• Janette says

        I agree with listing value. It might not stay that value- but it gives a base. I have no idea how much my husband’s tools are worth and he has no idea how much my first edition books are worth. If one of us should pass and the other sells everything at a yard sell—a lot of income could go down the drain.
        I did this for my husband years ago. It has come in handy for moves.
        We do not put passwords near ids. We have a separate folder just for them- put them in an order that is on the other ids- easily matched up. After watching the “thief on TV” I will never again delude myself that “no one will find” a hard copy!

  8. CDB says

    Don’t forget to list your safety deposit box and where your key is stored. You can list what papers are stored in there (copies of wills & trusts, deeds, jewelry) Also if you have a safe in your house, where it is, combo and/or back-up key location.

  9. Bill says

    Zip passwords are NOT secure. I use an app called TrueCrypt to create an encrypted file that looks like a drive on your Pc. Copy that file to offsite storage. Otherwise this is very similar to what I do. Well worth it in terms of peace of mind.

  10. says

    I have a single “In case of emergency” document that lists not only the financial resources but also other data my sons might need when I go. Things like:
    – contact info for my out of town siblings/family
    – contact info for my boss and a close coworker or two
    – location of important docs: will, car titles, passport, warranty deed, birth certs.
    – what needs returned to work: badge, pda, corporate credit card, etc.
    – health insurance company info
    – contact info for the lawyer who prepared my will, power of attorney, etc.
    – automatic withdrawals from my accounts including yearly credit card stuff
    – how to keep my vanity website alive if they so choose
    – how to transfer AdSense and Amazon affiliate income from said site to them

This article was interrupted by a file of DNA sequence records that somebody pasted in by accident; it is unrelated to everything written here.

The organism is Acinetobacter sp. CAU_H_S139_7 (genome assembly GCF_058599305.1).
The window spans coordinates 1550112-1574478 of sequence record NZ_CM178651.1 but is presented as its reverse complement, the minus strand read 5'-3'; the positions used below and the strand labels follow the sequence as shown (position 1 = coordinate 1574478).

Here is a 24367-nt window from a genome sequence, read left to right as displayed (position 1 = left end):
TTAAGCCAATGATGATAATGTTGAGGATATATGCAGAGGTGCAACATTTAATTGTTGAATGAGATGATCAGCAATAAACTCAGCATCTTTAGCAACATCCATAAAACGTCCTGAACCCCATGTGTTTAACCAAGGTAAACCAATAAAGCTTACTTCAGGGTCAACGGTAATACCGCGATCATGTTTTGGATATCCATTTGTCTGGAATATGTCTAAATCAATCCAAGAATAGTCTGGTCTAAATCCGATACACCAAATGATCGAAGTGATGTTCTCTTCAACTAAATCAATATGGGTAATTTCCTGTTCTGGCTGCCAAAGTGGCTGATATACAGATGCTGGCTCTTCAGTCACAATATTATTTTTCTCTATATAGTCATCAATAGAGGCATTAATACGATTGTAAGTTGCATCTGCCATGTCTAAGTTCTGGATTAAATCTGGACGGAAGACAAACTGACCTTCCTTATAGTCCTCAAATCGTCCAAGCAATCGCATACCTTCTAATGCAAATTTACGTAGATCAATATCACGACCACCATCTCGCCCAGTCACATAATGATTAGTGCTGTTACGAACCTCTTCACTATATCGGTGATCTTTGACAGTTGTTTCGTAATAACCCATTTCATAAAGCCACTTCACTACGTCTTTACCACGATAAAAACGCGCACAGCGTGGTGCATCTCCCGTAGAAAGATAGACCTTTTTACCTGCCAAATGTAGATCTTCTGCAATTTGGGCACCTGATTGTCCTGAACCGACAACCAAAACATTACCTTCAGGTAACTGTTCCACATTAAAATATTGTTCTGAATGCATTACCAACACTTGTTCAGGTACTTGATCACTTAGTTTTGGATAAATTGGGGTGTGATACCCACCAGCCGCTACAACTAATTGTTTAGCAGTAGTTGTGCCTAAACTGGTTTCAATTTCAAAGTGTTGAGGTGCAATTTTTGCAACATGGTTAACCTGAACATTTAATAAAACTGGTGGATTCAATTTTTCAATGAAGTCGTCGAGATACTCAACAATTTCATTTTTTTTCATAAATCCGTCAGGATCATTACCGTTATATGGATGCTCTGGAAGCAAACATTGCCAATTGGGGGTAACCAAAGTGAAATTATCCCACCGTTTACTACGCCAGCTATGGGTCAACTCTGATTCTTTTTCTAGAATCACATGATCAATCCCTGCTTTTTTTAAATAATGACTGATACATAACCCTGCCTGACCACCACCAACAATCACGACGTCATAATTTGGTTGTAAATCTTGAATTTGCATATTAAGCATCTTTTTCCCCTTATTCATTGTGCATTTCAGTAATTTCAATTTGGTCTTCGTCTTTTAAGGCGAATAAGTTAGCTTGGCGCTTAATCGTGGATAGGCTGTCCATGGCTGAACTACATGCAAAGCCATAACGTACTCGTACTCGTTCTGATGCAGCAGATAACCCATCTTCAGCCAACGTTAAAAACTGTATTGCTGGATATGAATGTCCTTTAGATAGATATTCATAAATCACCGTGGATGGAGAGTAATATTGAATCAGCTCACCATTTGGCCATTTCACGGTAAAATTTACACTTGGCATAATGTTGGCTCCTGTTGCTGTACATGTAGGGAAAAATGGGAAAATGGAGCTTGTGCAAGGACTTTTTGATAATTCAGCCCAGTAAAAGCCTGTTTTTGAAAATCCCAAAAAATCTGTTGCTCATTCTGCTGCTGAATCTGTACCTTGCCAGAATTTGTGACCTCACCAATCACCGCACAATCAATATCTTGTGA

– how to keep my email alive including setting up a “Sam is dead” autoresponder
    – how to unsubscribe from major email lists: Yahoo Groups,
    – suggestions on what to do with my stuff, what at my house belongs to someone else
    – answers to security questions on major websites, hints on how to answer other questions, e.g. answers are one word, lowercase, no punctuation
    – passwords for computer and wireless router
    – where valuables are hidden at my house

    A financial adviser who taught a continuing ed. class I attended recommends the website, where a lady who lost her husband suddenly created a book in which to list all sorts of things she would have liked to have known. I’ve not purchased the book and have no affiliation with the site–it just looks interesting.

  11. PT says

    I have been working on a similar project for a while now. I started with a net worth spreadsheet, then added tabs for more detailed information. Besides the url, I have a column for the location of paper copies (i.e. file cabinet, black binder, blue storage tote). I’ve also included passwords but instead of having an obvious column labeled “password” I’ll put it in say column P and then I hide the column. Not exactly secure but at least not so obvious. Since this is for “just in case”, make sure all accounts have been updated with beneficiary information as well.

  12. says

    We use Mint for a similar purpose. My SO and I have a joint Mint account in addition to our personal ones where we’ve both added all of our accounts. This allows each of us to know the full financial picture (we don’t have any major assets outside of these accounts that aren’t jointly owned) with read-only access. Beyond that our finances are pretty simple and I don’t want to have unencrypted passwords all listed in one place.

  13. says

    I’m not married, but I left a similar document with the executors of my will that lists all bank account numbers, approximate amounts at the time of writing, how to collect the proceeds from my life insurance, and who is the beneficiary on each of my retirement accounts. That way, it’ll be far easier for them to find the funds if something happens to me.

  14. says

    This is awesome! I’ve also stored deeds and copies of such in different places. I have my last few tax returns also in my files (both on paper and electronically) as well.

    I know this sounds morbid too, but I also left a list of friends that might want to know that I’ve gone one to the great beyond since I don’t facebook or anything.

    After the last few deaths and trying to figure out what was where for relatives, this seems sooooo much easier than the alternative.